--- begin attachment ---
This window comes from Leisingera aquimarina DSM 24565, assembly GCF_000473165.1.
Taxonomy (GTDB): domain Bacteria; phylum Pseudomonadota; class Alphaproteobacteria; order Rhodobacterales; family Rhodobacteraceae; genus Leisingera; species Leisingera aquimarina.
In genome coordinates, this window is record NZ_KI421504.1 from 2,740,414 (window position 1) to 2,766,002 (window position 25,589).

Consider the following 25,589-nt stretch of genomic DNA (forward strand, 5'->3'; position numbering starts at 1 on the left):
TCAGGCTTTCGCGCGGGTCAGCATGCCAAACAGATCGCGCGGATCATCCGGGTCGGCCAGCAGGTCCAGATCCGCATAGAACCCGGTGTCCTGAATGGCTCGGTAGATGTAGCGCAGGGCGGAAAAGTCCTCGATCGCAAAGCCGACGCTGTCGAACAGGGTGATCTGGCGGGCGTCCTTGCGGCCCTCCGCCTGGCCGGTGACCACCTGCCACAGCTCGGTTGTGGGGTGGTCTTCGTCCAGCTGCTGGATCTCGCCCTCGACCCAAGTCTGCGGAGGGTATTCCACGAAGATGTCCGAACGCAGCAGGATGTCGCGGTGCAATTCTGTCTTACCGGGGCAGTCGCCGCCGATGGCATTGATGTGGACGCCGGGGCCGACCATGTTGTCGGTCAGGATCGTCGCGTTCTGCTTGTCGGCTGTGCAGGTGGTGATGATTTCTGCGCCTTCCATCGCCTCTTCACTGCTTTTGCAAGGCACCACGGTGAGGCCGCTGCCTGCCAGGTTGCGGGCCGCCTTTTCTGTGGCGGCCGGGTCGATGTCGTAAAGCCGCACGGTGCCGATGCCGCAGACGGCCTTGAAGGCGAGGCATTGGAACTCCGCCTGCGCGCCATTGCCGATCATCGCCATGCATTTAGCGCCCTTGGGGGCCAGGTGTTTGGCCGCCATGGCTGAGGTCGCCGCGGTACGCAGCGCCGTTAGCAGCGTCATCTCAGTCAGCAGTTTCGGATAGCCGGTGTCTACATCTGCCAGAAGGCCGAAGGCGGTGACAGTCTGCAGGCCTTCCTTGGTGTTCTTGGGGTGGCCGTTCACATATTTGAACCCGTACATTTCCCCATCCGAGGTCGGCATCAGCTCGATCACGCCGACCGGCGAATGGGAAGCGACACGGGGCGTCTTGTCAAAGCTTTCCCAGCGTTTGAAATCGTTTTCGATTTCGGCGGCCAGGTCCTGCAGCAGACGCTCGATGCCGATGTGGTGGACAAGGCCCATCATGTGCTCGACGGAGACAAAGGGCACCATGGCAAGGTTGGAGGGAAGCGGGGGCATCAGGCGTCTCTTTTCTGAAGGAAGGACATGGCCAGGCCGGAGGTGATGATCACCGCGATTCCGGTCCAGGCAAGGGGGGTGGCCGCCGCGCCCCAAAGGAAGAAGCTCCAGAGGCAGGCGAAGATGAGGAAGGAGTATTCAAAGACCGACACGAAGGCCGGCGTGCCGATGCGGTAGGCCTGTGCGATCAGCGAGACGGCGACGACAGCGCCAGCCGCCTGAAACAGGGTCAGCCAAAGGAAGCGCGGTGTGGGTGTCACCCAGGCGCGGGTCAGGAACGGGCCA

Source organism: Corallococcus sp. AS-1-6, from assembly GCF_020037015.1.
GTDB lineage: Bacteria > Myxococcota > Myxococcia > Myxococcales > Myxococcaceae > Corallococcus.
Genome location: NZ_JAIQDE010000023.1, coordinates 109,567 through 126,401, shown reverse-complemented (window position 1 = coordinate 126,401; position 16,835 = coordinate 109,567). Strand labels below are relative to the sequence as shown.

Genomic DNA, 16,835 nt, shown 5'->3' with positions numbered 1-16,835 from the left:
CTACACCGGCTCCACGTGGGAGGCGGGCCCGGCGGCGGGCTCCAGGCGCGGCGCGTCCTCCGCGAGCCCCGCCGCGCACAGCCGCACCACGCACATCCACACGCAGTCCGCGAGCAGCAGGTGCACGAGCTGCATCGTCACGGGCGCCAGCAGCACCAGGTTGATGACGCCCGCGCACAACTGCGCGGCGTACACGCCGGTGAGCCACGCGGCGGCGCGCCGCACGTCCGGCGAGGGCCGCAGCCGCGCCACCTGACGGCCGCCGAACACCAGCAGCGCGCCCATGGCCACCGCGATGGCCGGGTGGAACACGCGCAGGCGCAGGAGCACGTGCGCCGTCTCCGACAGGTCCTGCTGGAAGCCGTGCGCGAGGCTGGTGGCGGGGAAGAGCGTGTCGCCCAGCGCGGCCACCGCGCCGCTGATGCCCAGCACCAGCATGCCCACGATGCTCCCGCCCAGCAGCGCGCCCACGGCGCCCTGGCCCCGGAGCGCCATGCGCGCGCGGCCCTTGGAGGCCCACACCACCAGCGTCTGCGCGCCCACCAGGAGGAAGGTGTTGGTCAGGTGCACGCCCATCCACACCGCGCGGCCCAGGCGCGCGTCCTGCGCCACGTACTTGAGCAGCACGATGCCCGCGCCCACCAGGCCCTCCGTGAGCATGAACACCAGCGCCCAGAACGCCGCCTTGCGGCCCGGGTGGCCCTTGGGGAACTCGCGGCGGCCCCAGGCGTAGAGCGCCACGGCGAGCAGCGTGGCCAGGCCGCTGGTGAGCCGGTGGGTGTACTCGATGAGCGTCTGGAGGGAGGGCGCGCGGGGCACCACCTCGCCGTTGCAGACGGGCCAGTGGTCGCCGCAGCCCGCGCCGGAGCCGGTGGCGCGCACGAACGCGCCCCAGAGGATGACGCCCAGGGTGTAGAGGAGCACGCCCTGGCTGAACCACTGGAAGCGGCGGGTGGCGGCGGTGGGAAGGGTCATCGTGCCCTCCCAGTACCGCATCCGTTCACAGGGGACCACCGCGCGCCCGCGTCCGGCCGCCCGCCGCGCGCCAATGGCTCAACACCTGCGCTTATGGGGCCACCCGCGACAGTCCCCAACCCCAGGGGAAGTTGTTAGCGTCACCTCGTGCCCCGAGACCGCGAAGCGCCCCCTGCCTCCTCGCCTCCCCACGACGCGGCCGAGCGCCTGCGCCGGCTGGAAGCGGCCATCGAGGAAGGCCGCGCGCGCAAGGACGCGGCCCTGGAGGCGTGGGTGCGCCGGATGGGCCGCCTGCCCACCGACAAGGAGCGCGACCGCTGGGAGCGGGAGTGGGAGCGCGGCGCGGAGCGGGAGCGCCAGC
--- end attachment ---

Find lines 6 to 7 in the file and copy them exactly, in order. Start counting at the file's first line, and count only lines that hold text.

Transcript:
Source organism: Corallococcus sp. AS-1-6, from assembly GCF_020037015.1.
GTDB lineage: Bacteria > Myxococcota > Myxococcia > Myxococcales > Myxococcaceae > Corallococcus.